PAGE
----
Why do people come to a larp? To have fun! What’s more fun than using all that kit and foam weaponry to kill foes, vanquish monsters and take down rival factions? Uh… Nothing! There’s a reason why Biccolline, Drachenfest and Conqeust of Mythodea are so popular and we share their photos and videos all over the web. Their battles are amazing and look like a ton of fun! The plot team at every larp should be scheming of as many ways to get people to participate in battle as possible.

10. Make sure your larp is fun and welcoming to new people.

This point is really here to sum everything up. I would highly encourage you to think this through before your next event. Brainstorm. Do a mind-map. Have an out of game meetup with trusted players and plot team. Really work this out so that your game can grow numerically and, even possibly, monetarily. Here’s a few questions to guide your time:

  • What about our game encourages fun, roleplaying and combat?
  • What about our game discourages fun, roleplaying and combat?
  • What do we need to add to our game to make it more fun by encouraging roleplaying and combat?
  • What do we need to subtract from our game to make it more fun by encouraging roleplaying and combat?
  • What does the flow of a typical event look like?
    • What is good about this flow and what is bad?
  • What needs to change to our events to make them more welcoming?
  • What are the three things we can change before next event to make it more welcoming to new players?

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Apr 29, 2013

larp welcome mat

Like any project, after many years of playing a larp it is easy to become too close to it and have trouble stepping back and seeing it from a different perspective. In larp we have many different kinds of experiences and adventures which bind us to the group and allow us to form social hierarchies and patterns together. In some cases these patterns can be divisive, for example two different groups disliking each other for various reasons, and in other cases these patterns can bring people together. We form bonds in a larp that extend well beyond the game and we also carve out places for ourselves within the game and community which makes us feel secure, powerful and in control. All of these things have both positive qualities and negative qualities. The positive aspects are that we make friends we can trust, we learn how to navigate a social space and we get a chance to step outside of ourselves and step into someone else’s shoes. The negative aspects involve the us vs. them mentality that being in a tight group creates, as well as (sometimes) the inability to see the forest for the trees. We can, if in a certain mind space, become myopic and unable to allow new perspectives into our lives.

This is the case for many things. From group work to individual projects, we as humans always need someone to come in to shake things up for us. To shine a light in the dark places and take our eyes off the specifics and direct them towards the whole. For a larp, the people who can offer that different perspective are new players. New players to the game are vital for the growth and evolution of any larp and allow us, if we let them, to show us different ways to play and experiment with the game we love so much.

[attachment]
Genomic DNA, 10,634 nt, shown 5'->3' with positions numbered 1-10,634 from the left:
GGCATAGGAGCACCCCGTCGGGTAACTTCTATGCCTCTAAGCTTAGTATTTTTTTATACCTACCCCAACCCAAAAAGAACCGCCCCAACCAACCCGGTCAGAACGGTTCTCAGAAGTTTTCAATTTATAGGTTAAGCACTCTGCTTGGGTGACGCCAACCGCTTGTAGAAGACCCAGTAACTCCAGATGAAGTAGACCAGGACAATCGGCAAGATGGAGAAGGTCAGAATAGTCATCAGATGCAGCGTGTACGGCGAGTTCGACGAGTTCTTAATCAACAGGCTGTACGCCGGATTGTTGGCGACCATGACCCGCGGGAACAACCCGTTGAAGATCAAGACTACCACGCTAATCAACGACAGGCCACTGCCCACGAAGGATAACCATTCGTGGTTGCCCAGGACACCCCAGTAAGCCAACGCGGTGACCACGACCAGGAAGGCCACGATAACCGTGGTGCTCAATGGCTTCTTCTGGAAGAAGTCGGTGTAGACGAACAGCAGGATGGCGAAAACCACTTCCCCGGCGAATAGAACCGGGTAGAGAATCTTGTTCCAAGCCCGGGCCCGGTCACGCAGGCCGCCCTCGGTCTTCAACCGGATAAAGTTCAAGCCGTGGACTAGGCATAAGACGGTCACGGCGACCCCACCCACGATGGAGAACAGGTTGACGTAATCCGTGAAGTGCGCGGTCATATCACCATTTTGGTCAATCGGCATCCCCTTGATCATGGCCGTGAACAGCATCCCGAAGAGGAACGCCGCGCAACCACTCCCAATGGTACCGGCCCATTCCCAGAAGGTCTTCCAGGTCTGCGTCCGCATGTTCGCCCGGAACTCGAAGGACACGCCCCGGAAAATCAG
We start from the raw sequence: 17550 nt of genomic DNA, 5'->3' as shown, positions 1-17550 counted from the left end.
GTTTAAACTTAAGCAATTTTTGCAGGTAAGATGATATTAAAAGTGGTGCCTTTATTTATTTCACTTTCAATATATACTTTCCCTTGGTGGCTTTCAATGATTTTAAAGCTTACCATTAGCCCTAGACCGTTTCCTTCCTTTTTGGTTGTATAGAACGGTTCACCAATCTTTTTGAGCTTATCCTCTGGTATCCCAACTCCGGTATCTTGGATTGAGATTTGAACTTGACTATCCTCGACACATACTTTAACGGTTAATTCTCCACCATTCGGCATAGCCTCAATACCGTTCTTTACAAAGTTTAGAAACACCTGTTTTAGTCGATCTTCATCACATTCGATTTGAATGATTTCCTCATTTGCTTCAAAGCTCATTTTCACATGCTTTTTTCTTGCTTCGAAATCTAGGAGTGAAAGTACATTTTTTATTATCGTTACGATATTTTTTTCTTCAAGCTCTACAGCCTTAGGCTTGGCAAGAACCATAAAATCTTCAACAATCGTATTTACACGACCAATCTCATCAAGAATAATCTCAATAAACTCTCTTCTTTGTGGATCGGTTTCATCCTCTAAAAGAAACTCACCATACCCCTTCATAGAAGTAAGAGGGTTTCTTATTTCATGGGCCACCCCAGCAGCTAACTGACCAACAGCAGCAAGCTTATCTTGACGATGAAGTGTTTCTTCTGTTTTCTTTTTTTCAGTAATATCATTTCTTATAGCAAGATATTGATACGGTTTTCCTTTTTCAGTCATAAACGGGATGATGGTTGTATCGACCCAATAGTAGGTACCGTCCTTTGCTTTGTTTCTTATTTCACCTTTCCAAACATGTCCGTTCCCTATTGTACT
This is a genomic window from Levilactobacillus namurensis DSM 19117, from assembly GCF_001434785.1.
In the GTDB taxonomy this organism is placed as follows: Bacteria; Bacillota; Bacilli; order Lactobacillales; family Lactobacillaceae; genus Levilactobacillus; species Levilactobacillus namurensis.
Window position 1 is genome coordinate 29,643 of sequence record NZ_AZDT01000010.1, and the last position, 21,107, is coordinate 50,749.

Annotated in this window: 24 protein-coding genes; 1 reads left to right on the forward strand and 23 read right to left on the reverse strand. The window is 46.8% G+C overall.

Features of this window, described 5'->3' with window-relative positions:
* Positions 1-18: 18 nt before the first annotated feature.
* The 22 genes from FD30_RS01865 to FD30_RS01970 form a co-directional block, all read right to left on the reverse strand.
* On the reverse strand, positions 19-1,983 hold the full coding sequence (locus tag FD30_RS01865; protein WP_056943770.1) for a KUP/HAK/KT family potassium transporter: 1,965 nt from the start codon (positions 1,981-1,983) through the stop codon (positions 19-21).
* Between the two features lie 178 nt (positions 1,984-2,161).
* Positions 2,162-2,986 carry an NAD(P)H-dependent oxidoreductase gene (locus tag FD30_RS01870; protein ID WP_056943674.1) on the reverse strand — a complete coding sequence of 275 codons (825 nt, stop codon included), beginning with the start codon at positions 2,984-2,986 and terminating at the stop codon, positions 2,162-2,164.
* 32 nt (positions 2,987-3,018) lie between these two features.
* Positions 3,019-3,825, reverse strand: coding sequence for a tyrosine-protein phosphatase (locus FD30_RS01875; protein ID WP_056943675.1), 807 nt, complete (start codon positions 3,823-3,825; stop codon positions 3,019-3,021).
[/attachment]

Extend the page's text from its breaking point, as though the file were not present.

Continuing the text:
Why is this important?

Because larp is art. It is, or should be in my opinion, ever changing, ever growing and ever exploring its boundaries. It should push us to see things we have never seen, experience things we have never experienced, because if it doesn’t then it is simply life in fancy costumes.

In larp we have the unique opportunity to let go of what we know and explore the unknown. But if we get too comfortable, too set in our ways and too relaxed, we will no longer be interested in exploring the new, all we will do is fight to maintain the old. It is easy for us, as creatures of habit, to want to find habit in our games, but the trick is to let go of that concept, because in the unfamiliar is where we find true mystery and adventure.

New players, when entering the domain of the older players, sometimes tend to be shy. Luckily I don’t suffer from that myself, but I know many who do and because of that, their unique and fresh perspectives are often lost. If not encouraged from the start to explore the world in their own way, to play by their own social rules and experiment, they will quickly (and tragically) conform to the rest of the group and their potential will fade.

larp advice

Take a seat.

How to encourage your new players?

First and foremost never let them believe their opinions don’t matter or aren’t welcome. Every single person in the group (new players especially) should be encouraged to speak up, provide feedback and express themselves. They should be listened to carefully and not dismissed off hand simply because they are new. What if they have a solution you never thought of before? The more new players see other new players being shot down and written off, the less likely they will be to engage and contribute their unique perspectives.

Older players should be especially cognisant of ‘teaching‘ new players. Remember that new players are impressionable and especially susceptible to all of your opinions and biases. They need to be encouraged to think for themselves, solve their own problems and invent their own fun. They need to be welcomed into discussions on rules (no matter how game-changing) and play and provided with every opportunity to give critical and honest feedback. Think of it as learning from and teaching each other, as opposed to a one sided approach.

New players, don’t be afraid to speak up in a crowd, to fight to make yourself heard, stand up and be counted. Just because someone has been at the game longer than you doesn’t mean that their opinion means more, it just means it is different. Don’t let anyone tell you not to give feedback or pipe up if you notice a problem. Remember that the longer people have played, the closer they are to the game and therefore you might be the only one who will be able to point out a problem that has been staring them in the face all along but they just haven’t noticed!

Overall I think both new players and older players have value to bring to the table, but it is worth recognizing the difference and more than worth while to take some time and listen to the people who are new to the game because their insight and understanding might just surprise you.
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Dec 21, 2012